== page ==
How far do Unilever shares need to fall to improve women’s rights in Kenya?

Sexual abuses of women working for British food multinationals on tea farms Kenya revealed by the BBC highlight systemic problems that need a wider response.

Opinion by

Image : Adobe Stock / alexya85

What do PG Tips, Lipton, and Sainsbury’s Red Label have in common? They are all popular tea brands found in most UK supermarkets. But what the average British consumer doesn’t know is that some of this tea was harvested on farms in Kenya where women workers are experiencing sexual abuse by their supervisors, according to a report televised by the BBC on 20 February.

The documentary contained disturbing footage made by an undercover reporter posing as a plantation worker. In one scene an independent recruiter for a farm owned by James Finlay & Co is shown pinning her against a window and asking her to undress during a job interview.

In another, a manager on a farm then owned by Unilever and now belonging to Lipton Teas and Infusions asks her for sexual favours in return for being assigned lighter work (he denies the allegations against him).

Over 70 female workers on farms owned by Unilever and James Findlay spoke to BBC journalist Tom Odula, with many saying they had no choice but to accept the sexual demands of their superiors because of the fear of losing their jobs.

Kenyan officials and British multinationals quickly reacted to the allegations. A Kenyan parliamentary committee is investigating the allegations , and the governor of Kericho county in Western Kenya – where the plantations are located – has offered free private counselling services to victims. James Findlay and Lipton Teas have announced suspensions and internal investigations.

But finding who is at fault and firing them won’t resolve what is a systemic problem in many workplaces in Africa, large numbers of which are owned by foreign companies.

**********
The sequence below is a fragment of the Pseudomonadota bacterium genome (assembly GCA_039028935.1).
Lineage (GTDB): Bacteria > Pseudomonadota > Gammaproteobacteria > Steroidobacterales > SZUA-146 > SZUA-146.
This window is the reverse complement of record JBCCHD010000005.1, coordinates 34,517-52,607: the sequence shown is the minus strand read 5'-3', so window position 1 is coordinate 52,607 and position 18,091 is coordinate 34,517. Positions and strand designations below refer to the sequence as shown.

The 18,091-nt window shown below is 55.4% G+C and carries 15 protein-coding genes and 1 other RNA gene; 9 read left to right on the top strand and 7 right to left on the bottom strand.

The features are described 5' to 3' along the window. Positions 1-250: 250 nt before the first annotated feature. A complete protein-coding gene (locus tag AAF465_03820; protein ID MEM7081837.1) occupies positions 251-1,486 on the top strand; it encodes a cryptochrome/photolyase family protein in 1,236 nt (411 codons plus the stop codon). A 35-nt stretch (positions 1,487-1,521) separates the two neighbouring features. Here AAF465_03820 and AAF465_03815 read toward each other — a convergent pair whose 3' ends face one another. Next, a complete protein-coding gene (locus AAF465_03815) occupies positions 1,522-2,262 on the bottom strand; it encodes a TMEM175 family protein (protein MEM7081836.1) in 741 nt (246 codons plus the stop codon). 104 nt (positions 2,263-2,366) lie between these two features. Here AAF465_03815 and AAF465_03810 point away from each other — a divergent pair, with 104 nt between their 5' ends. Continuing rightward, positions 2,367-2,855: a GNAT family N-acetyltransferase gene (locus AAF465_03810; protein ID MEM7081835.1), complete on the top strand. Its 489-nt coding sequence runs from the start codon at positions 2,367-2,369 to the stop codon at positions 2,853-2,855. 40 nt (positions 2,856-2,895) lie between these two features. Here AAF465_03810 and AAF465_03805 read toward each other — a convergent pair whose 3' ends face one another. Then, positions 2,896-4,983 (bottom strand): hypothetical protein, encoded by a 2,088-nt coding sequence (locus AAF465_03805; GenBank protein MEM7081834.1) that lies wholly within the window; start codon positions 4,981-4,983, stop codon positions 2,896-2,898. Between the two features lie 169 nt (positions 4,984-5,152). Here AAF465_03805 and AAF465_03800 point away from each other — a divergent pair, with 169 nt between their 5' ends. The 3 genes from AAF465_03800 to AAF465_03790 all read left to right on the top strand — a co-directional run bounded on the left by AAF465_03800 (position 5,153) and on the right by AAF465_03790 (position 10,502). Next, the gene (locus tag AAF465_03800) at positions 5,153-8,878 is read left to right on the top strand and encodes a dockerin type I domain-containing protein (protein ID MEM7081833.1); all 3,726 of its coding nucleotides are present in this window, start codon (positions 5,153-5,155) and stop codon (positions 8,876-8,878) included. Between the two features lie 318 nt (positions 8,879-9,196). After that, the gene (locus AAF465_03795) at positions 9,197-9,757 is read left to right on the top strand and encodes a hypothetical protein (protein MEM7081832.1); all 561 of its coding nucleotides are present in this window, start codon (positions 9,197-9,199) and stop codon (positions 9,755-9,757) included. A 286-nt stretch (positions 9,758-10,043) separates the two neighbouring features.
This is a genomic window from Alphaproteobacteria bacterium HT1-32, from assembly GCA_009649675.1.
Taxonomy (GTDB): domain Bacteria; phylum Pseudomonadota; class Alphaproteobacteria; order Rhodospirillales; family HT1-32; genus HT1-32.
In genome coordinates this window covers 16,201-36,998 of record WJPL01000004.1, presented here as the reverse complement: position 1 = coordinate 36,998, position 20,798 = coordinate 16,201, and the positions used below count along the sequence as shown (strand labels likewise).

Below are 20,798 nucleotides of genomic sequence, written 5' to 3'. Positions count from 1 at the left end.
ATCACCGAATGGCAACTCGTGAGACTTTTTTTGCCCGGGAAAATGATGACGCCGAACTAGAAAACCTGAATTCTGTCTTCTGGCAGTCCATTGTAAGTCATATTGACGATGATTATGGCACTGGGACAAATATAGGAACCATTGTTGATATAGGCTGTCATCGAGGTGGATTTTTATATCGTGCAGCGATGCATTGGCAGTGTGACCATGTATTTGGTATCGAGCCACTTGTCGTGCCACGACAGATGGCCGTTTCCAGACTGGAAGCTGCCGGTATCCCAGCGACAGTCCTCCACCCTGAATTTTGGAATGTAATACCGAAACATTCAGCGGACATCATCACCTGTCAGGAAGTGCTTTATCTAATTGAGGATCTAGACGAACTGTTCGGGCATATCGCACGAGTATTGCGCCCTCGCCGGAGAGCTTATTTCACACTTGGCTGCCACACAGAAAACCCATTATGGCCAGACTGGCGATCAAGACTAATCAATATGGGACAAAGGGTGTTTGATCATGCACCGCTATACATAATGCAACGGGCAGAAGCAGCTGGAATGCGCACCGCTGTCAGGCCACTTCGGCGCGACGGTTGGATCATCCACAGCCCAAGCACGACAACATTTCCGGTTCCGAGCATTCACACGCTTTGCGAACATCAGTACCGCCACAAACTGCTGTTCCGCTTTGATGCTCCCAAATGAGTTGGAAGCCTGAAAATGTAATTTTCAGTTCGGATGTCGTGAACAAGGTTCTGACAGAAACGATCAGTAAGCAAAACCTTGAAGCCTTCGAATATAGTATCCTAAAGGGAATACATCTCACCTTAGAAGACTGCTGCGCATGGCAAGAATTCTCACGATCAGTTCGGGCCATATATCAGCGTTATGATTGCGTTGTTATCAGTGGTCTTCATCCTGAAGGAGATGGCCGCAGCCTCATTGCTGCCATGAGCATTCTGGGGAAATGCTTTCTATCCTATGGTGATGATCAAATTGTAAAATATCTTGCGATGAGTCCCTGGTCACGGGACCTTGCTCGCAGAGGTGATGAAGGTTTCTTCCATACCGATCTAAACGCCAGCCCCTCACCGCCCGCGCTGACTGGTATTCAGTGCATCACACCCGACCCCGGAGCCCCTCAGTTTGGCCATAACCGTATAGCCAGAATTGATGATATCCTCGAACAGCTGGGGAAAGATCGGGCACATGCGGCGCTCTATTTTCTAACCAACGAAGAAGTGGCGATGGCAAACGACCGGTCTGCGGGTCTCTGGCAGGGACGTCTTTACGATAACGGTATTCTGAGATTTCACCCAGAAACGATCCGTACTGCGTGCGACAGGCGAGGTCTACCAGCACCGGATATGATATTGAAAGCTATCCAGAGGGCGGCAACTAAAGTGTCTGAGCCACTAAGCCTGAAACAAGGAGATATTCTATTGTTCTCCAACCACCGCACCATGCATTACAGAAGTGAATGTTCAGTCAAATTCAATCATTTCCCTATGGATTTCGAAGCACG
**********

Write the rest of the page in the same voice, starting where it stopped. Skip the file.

Last April, the international trade union IndustriALL organized a workshop on sexual harassment in the mining sector. Women from South Africa, Rwanda, and Zimbabwe shared their traumatic experiences working in gold and open-pit coal mines.

The prevalence of sexual harassment goes hand in hand with the scarcity of work for women in many markets in Africa. A 2015 study of East Africa’s agribusiness sector by British researchers found that “the most common targets of harassment were individuals — especially women — in insecure and low-paid positions,” as they were at greater risk of losing their jobs.

The lack of opportunities for an ever-growing population overloads the labour market, putting mostly women at risk, as men tend to occupy managerial positions.

Apart from strengthening labour unions, which would give women the right tools to raise their voices, part of the solution lies in exposing these behaviours, as the BBC did.

A sad – but realistic – way to think about it is that multinationals will start caring when their profits are affected by bad reputation.

“Concerns about profitability, reputation, and publicity can provide a ‘handle’ that may mean it is possible for international support groups as well as local labour organisations to pressure to improve working conditions,” the study says.

The question is: how far do the shares of a company like Unilever need to fall to improve women’s rights in Kenya?

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Leo Komminoth

Leo is tech reporter for African Business, based in Dakar, and also works on data visualisations.